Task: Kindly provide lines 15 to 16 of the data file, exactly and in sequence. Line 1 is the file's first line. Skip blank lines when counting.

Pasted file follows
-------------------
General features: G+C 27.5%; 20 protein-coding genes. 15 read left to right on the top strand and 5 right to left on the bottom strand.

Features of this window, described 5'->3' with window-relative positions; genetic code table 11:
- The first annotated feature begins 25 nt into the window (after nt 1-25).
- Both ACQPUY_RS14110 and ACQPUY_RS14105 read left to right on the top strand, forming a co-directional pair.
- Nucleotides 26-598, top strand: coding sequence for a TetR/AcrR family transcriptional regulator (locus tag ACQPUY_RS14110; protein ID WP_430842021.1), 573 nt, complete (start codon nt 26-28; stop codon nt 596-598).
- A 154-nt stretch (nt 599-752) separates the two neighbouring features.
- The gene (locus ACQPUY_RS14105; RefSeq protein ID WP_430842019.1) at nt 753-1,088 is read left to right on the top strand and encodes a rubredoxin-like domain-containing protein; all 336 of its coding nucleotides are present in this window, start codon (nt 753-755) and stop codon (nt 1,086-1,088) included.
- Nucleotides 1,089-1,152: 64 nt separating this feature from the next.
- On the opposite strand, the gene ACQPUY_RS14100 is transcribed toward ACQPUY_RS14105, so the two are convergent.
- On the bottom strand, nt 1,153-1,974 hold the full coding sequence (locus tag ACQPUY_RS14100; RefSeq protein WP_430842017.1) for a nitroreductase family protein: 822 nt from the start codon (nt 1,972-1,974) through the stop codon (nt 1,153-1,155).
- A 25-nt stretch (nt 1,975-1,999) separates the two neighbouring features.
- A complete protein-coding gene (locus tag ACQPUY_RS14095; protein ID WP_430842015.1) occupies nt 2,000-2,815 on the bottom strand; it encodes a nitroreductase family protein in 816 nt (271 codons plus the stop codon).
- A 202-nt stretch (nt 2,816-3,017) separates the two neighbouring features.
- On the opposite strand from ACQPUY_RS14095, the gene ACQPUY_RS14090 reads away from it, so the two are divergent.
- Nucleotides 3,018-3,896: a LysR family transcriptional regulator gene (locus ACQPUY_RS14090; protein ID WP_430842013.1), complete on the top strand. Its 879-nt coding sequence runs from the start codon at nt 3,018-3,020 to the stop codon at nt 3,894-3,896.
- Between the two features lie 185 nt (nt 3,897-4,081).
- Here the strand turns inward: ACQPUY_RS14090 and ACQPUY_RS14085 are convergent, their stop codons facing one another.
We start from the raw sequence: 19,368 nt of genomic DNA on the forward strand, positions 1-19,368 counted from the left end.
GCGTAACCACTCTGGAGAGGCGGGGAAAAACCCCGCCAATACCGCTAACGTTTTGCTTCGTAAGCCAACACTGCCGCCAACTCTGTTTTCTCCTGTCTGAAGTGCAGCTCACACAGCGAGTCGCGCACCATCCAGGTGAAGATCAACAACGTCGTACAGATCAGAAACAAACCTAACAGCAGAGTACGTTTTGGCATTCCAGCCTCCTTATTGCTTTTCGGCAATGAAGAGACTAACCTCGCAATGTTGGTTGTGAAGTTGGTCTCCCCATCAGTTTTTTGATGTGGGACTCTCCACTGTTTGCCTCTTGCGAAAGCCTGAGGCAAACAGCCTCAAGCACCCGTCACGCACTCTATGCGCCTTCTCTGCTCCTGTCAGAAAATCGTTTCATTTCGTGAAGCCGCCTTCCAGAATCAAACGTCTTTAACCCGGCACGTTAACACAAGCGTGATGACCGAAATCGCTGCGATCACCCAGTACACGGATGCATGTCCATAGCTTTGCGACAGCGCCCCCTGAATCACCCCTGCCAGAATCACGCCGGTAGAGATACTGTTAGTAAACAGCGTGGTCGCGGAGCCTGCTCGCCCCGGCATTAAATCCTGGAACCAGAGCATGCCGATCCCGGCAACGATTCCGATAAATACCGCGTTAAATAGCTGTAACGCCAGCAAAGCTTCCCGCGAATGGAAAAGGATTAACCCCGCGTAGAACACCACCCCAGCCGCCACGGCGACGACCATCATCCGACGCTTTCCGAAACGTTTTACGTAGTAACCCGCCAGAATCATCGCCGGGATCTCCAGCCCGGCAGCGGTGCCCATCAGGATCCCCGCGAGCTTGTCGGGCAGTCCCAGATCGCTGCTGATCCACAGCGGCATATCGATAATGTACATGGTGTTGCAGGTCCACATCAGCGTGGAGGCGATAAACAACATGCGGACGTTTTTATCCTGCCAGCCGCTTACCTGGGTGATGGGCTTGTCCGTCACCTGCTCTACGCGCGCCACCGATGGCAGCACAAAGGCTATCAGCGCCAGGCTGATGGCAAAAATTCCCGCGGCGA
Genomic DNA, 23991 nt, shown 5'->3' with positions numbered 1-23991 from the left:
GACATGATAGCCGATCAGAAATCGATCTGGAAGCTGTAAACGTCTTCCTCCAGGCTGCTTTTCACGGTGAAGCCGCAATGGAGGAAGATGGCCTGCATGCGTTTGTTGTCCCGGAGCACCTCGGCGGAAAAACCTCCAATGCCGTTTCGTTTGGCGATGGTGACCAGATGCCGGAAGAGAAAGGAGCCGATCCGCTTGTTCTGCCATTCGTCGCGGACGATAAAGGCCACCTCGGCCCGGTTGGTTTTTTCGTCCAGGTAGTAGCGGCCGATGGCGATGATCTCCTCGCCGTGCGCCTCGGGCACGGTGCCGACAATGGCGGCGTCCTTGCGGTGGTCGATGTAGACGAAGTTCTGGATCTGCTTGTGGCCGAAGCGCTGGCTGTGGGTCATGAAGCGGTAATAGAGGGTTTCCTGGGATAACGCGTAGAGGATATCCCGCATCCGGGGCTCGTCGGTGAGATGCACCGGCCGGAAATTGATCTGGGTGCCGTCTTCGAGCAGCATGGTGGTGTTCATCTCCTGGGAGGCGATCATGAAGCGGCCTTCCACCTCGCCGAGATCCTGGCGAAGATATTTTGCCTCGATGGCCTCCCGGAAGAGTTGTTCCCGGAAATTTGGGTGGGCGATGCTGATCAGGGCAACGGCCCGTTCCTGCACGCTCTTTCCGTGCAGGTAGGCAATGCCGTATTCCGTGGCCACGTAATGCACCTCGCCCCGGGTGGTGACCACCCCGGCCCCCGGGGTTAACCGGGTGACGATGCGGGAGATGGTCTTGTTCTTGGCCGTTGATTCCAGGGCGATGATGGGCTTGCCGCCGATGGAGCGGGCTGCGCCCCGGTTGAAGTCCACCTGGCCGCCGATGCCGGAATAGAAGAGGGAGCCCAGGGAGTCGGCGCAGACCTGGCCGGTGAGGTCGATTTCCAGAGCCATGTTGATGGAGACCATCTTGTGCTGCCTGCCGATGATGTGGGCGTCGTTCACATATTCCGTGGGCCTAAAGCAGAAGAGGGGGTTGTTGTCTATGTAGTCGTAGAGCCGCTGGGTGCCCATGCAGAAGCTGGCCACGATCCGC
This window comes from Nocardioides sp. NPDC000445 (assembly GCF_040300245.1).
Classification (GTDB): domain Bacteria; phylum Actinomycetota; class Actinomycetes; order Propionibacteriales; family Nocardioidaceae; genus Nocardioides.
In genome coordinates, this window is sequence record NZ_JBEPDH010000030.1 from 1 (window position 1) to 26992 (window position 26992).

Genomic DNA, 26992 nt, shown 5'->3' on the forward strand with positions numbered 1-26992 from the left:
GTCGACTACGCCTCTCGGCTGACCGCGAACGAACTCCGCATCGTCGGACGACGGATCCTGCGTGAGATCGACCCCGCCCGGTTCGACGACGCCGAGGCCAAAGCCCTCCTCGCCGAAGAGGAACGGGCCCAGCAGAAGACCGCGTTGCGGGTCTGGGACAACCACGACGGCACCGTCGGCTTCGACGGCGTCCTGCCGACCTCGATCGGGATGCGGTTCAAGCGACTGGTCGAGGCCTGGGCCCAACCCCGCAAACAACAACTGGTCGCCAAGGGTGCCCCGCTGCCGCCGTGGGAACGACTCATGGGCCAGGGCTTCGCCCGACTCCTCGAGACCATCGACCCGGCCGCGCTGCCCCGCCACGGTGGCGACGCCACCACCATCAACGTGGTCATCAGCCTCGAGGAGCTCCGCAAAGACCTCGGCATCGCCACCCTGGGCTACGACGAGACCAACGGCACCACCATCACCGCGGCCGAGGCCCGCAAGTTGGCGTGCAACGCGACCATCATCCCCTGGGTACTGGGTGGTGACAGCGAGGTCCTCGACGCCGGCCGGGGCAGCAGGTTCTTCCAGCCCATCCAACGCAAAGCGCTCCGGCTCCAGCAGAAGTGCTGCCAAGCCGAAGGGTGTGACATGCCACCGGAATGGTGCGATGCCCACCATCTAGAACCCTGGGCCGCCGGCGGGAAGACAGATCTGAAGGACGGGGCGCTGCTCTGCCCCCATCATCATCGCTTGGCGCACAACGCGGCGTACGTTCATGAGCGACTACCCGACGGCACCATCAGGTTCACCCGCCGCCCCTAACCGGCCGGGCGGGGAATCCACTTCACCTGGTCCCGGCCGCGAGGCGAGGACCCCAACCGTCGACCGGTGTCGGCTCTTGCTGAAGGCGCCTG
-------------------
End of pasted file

- Nucleotides 3,018-3,896: a LysR family transcriptional regulator gene (locus ACQPUY_RS14090; protein ID WP_430842013.1), complete on the top strand. Its 879-nt coding sequence runs from the start codon at nt 3,018-3,020 to the stop codon at nt 3,894-3,896.
- Between the two features lie 185 nt (nt 3,897-4,081).